DynCorp International’s apprentice program for aviation mechanics is featured in the current issue of Helicopter Maintenance Magazine. The program is based at McClellan Air Park, California, and also supports the California Department of Forestry and Fire Protection (CAL FIRE).
The Apprenticeship Program
“An apprenticeship is a combination of on-the-job training and related classroom instruction under the supervision of a journey-level craft person or trade professional in which workers learn the practical and theoretical aspects of a highly-skilled occupation,” said Jeffrey Cavarra, DynCorp International program director.
As the availability of licensed, qualified mechanics decreases, DI’s apprenticeship program has been successful in providing critical training for professionals in need of required maintenance experience. Many schools offer airframe and powerplant (A&P) and aviation maintenance technology (AMT) programs, but employers often require candidates to also have at least a few years of hands-on maintenance experience.
As part of DI’s support of the CAL FIRE aviation program to help suppress and control wildfires, CAL FIRE operates specialized aircraft and finding qualified technicians can be a challenge. To help meet program goals, DI partnered with Sacramento City College (SCC) to recruit current and recently graduated students from the aeronautics program.
A Win-Win Situation
DI’s initial goal was to obtain a technician helper and SCC recommended a recent A&P license graduate. The candidate was eventually hired and DI, CAL FIRE and SCC all easily recognized the benefits of working together. Deciding to continue the relationship, all parties agreed to develop a working internship program.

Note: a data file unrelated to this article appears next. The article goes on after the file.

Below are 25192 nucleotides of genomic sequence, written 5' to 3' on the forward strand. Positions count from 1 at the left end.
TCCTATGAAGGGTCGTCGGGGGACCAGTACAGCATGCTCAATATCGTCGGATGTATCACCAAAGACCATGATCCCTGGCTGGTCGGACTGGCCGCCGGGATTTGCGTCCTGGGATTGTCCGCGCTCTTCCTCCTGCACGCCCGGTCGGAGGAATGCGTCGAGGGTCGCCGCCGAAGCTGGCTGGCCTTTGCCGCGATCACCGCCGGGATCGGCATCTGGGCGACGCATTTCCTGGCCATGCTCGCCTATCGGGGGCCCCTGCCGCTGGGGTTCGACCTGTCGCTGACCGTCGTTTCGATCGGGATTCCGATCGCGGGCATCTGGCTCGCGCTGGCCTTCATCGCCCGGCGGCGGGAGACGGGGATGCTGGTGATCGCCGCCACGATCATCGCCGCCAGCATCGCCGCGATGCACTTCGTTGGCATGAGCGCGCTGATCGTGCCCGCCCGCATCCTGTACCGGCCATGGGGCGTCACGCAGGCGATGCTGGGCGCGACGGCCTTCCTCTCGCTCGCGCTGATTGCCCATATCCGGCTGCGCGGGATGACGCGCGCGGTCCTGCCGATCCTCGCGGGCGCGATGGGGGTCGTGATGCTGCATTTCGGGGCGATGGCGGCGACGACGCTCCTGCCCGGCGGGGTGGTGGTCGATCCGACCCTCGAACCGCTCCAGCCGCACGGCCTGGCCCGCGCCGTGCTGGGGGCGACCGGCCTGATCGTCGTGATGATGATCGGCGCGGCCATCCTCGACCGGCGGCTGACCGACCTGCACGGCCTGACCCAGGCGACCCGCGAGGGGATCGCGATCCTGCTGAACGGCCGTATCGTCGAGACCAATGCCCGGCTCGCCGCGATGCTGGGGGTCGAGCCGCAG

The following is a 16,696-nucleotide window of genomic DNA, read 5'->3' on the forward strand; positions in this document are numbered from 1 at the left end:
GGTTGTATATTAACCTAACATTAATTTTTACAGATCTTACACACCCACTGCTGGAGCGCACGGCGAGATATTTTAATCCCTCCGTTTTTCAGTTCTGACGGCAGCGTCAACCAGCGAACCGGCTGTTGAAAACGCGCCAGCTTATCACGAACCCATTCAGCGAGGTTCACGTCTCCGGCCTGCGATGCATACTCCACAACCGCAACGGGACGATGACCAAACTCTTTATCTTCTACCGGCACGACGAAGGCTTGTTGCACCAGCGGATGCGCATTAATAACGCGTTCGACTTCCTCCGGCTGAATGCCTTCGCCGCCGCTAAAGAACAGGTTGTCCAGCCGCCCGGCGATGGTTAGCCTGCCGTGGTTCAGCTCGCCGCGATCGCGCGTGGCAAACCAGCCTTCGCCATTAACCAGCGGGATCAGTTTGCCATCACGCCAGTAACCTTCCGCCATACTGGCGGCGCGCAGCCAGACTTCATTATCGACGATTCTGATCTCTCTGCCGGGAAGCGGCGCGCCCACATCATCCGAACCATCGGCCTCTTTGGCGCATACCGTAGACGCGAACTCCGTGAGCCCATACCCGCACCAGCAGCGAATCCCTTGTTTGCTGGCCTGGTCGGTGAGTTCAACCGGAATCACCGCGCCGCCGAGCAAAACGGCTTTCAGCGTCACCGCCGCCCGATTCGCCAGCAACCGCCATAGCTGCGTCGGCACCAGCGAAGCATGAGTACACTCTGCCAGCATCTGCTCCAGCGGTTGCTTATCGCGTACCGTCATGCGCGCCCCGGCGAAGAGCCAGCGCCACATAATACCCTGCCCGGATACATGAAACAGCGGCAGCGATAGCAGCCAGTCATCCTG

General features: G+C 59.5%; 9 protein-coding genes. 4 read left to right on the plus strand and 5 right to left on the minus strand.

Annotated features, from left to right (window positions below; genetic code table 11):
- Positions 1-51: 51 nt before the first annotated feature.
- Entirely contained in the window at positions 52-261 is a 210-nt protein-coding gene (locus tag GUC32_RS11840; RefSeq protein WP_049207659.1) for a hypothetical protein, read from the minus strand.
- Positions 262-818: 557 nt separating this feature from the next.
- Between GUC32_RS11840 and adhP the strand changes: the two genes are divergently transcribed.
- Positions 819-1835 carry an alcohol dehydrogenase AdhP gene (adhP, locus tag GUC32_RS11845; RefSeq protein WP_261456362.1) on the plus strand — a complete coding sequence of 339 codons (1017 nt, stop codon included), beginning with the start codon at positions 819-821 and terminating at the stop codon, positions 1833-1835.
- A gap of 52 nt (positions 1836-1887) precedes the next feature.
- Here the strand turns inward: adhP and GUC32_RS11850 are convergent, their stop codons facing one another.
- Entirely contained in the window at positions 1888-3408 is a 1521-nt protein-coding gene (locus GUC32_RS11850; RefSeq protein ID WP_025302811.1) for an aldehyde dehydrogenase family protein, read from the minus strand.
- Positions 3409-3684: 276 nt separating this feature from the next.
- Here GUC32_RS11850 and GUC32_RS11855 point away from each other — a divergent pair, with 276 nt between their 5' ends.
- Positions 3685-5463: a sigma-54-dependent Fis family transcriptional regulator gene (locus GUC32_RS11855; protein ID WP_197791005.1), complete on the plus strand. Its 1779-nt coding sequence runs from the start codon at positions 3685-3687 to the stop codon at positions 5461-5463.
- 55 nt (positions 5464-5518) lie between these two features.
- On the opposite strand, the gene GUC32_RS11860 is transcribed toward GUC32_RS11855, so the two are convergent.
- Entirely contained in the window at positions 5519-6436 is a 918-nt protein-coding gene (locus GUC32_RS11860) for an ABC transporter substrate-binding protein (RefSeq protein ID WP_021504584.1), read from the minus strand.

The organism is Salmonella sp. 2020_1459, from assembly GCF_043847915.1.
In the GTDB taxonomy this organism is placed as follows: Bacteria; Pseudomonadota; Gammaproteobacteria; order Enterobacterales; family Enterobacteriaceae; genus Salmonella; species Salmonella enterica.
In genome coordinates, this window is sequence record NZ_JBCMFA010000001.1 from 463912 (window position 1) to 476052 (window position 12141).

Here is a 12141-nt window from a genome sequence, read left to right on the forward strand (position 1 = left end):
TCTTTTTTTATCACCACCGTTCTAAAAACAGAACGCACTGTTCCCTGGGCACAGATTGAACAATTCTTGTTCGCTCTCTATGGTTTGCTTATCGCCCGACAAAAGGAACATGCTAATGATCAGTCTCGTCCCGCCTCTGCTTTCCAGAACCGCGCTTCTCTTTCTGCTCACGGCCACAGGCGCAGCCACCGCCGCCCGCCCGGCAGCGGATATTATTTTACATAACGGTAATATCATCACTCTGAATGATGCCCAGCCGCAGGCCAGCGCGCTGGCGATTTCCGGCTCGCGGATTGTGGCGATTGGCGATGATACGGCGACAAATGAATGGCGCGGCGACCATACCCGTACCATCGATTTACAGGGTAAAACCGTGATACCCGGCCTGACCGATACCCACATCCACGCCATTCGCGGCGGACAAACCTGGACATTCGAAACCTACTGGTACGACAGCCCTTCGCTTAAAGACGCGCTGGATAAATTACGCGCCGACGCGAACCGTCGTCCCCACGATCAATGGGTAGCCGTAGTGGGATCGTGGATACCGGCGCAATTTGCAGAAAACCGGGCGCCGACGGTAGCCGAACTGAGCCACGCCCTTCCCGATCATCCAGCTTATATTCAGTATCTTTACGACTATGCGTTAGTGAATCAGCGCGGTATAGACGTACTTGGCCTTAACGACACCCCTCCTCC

“Our ongoing working relationship between Sacramento City College’s aeronautics department and DynCorp International’s CAL FIRE program has been of great value to both DI’s CAL FIRE program and SCC’s aeronautics program,” said Phillip Cypret, SCC aeronautics department chairman.
Training through a Working Internship
For interns selected to the program, they are required to work at the CAL FIRE maintenance depot during the week in addition to attending classes during the school year. They typically take on responsibilities as a technician helper, then move on to complete hands-on maintenance supervised by a lead technician.
“As openings become available, employees can be promoted to apprentice technician, journey technician, base mechanic, quality control inspector and ultimately, lead technician. This promotional ladder provides a long-term career path for every employee,” said Cavarra.